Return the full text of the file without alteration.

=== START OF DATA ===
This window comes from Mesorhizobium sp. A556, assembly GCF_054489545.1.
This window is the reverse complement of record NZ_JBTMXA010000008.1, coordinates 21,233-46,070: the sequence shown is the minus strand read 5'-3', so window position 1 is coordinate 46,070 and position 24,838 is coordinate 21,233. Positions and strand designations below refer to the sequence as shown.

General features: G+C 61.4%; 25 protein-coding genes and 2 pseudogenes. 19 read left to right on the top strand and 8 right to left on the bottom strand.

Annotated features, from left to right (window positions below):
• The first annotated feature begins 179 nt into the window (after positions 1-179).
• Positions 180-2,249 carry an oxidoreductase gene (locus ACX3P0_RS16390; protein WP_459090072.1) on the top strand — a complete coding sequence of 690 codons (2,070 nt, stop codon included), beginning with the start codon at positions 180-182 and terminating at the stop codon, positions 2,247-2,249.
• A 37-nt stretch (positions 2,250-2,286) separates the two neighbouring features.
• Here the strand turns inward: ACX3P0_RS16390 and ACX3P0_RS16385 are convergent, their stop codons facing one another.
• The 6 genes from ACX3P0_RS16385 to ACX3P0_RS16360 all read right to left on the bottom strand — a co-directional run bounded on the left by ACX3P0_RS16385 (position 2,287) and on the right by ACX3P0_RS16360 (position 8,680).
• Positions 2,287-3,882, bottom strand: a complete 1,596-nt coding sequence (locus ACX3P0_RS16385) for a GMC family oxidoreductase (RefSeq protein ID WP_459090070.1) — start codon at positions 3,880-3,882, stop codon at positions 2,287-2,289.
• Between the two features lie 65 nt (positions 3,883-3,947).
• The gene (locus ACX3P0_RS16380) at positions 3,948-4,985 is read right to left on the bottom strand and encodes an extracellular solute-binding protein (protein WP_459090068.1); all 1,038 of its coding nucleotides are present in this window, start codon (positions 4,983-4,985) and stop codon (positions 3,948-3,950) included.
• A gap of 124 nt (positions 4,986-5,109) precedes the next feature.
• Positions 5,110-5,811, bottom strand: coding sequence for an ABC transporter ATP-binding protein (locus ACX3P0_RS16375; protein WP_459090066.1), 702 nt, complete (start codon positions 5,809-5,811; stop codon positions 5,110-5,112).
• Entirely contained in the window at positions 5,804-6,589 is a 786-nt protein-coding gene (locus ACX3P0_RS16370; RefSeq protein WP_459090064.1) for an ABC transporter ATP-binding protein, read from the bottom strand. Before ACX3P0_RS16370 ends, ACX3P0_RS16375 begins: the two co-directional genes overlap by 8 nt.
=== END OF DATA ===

This window comes from Mesorhizobium sp. A556, assembly GCF_054489545.1.
This window is the reverse complement of record NZ_JBTMXA010000008.1, coordinates 21,233-46,070: the sequence shown is the minus strand read 5'-3', so window position 1 is coordinate 46,070 and position 24,838 is coordinate 21,233. Positions and strand designations below refer to the sequence as shown.

General features: G+C 61.4%; 25 protein-coding genes and 2 pseudogenes. 19 read left to right on the top strand and 8 right to left on the bottom strand.

Annotated features, from left to right (window positions below):
• The first annotated feature begins 179 nt into the window (after positions 1-179).
• Positions 180-2,249 carry an oxidoreductase gene (locus ACX3P0_RS16390; protein WP_459090072.1) on the top strand — a complete coding sequence of 690 codons (2,070 nt, stop codon included), beginning with the start codon at positions 180-182 and terminating at the stop codon, positions 2,247-2,249.
• A 37-nt stretch (positions 2,250-2,286) separates the two neighbouring features.
• Here the strand turns inward: ACX3P0_RS16390 and ACX3P0_RS16385 are convergent, their stop codons facing one another.
• The 6 genes from ACX3P0_RS16385 to ACX3P0_RS16360 all read right to left on the bottom strand — a co-directional run bounded on the left by ACX3P0_RS16385 (position 2,287) and on the right by ACX3P0_RS16360 (position 8,680).
• Positions 2,287-3,882, bottom strand: a complete 1,596-nt coding sequence (locus ACX3P0_RS16385) for a GMC family oxidoreductase (RefSeq protein ID WP_459090070.1) — start codon at positions 3,880-3,882, stop codon at positions 2,287-2,289.
• Between the two features lie 65 nt (positions 3,883-3,947).
• The gene (locus ACX3P0_RS16380) at positions 3,948-4,985 is read right to left on the bottom strand and encodes an extracellular solute-binding protein (protein WP_459090068.1); all 1,038 of its coding nucleotides are present in this window, start codon (positions 4,983-4,985) and stop codon (positions 3,948-3,950) included.
• A gap of 124 nt (positions 4,986-5,109) precedes the next feature.
• Positions 5,110-5,811, bottom strand: coding sequence for an ABC transporter ATP-binding protein (locus ACX3P0_RS16375; protein WP_459090066.1), 702 nt, complete (start codon positions 5,809-5,811; stop codon positions 5,110-5,112).
• Entirely contained in the window at positions 5,804-6,589 is a 786-nt protein-coding gene (locus ACX3P0_RS16370; RefSeq protein WP_459090064.1) for an ABC transporter ATP-binding protein, read from the bottom strand. Before ACX3P0_RS16370 ends, ACX3P0_RS16375 begins: the two co-directional genes overlap by 8 nt.